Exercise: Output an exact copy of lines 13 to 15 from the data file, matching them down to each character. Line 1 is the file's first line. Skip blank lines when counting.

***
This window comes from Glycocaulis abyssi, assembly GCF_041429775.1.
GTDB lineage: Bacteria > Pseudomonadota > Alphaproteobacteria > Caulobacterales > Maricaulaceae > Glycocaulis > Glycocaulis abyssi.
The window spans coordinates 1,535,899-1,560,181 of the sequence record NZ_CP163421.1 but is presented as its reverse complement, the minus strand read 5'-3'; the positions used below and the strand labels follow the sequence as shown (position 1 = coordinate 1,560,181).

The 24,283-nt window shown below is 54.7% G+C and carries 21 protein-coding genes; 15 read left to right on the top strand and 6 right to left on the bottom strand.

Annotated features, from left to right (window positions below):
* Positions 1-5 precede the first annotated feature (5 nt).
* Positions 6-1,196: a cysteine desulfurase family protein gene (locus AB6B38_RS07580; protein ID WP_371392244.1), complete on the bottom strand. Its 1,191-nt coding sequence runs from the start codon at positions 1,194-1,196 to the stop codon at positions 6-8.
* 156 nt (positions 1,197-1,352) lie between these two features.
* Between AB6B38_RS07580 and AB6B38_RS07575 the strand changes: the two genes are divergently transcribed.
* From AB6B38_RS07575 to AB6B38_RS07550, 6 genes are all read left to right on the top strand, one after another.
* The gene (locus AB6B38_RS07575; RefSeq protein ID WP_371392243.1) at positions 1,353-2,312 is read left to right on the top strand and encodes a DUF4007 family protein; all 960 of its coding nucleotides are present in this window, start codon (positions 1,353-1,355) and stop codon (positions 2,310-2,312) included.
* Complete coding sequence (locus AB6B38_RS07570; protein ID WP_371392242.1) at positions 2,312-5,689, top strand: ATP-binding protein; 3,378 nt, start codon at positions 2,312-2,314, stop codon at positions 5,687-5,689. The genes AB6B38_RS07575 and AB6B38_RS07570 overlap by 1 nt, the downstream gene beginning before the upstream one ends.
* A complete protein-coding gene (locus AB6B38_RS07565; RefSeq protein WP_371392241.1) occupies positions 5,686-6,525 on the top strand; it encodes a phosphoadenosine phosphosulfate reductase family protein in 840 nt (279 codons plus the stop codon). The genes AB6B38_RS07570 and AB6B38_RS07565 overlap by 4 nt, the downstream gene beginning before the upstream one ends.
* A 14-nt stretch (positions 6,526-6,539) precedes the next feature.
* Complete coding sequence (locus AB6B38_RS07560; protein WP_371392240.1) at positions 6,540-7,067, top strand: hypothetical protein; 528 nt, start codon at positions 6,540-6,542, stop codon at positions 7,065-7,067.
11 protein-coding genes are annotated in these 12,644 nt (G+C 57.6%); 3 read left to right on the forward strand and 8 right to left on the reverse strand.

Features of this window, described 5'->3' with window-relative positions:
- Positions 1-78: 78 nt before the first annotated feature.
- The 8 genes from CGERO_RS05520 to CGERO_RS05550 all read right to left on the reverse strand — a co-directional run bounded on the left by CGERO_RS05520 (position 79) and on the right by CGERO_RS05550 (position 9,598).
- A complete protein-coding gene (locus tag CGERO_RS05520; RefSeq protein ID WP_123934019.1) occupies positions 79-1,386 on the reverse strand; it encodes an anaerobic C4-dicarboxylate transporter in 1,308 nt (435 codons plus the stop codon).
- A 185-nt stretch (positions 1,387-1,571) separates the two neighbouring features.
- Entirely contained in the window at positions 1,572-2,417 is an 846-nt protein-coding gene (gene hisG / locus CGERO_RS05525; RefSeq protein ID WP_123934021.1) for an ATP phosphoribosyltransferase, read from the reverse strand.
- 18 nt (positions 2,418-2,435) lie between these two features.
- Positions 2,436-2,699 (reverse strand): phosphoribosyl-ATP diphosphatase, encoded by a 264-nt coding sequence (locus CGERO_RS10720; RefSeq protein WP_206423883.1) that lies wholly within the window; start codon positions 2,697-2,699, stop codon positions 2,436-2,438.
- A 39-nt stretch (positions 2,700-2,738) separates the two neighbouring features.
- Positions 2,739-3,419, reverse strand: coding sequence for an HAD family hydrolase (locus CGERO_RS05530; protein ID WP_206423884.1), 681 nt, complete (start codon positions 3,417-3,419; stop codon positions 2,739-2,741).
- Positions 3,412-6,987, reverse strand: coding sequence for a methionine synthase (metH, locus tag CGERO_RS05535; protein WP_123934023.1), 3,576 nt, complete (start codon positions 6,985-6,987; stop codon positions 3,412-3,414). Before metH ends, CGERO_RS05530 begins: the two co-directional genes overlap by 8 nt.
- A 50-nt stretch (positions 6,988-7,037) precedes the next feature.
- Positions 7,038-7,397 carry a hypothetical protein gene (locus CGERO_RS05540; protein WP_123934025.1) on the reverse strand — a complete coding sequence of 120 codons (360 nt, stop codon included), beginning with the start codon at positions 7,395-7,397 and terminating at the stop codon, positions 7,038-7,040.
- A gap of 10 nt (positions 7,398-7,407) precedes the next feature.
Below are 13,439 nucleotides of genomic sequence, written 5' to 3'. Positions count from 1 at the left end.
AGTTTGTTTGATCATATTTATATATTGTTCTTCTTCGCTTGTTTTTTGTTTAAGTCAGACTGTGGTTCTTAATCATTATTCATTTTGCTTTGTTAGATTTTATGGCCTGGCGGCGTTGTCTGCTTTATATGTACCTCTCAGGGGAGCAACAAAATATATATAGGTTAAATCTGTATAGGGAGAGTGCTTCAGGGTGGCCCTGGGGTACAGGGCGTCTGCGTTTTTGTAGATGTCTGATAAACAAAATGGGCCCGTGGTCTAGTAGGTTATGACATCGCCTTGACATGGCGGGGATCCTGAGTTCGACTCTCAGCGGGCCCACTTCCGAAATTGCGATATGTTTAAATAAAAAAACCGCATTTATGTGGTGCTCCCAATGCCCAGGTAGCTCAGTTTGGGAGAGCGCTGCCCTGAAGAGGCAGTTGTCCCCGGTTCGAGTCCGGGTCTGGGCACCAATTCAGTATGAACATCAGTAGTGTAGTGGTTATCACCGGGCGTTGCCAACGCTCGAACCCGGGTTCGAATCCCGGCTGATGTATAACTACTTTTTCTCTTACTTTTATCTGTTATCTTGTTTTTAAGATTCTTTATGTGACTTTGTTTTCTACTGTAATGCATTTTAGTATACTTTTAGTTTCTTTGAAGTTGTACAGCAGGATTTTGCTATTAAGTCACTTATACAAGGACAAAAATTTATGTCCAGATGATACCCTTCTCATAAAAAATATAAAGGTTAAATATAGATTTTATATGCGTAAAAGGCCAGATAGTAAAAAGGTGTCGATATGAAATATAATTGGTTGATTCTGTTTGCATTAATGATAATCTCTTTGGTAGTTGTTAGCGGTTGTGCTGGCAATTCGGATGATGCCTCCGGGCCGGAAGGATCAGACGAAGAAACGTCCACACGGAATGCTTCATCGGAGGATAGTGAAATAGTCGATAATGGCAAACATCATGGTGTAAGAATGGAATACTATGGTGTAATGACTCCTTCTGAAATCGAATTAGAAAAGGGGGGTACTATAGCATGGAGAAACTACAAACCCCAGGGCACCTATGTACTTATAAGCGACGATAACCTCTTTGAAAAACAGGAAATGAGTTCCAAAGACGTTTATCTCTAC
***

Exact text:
* A complete protein-coding gene (locus AB6B38_RS07565; RefSeq protein WP_371392241.1) occupies positions 5,686-6,525 on the top strand; it encodes a phosphoadenosine phosphosulfate reductase family protein in 840 nt (279 codons plus the stop codon). The genes AB6B38_RS07570 and AB6B38_RS07565 overlap by 4 nt, the downstream gene beginning before the upstream one ends.
* A 14-nt stretch (positions 6,526-6,539) precedes the next feature.
* Complete coding sequence (locus AB6B38_RS07560; protein WP_371392240.1) at positions 6,540-7,067, top strand: hypothetical protein; 528 nt, start codon at positions 6,540-6,542, stop codon at positions 7,065-7,067.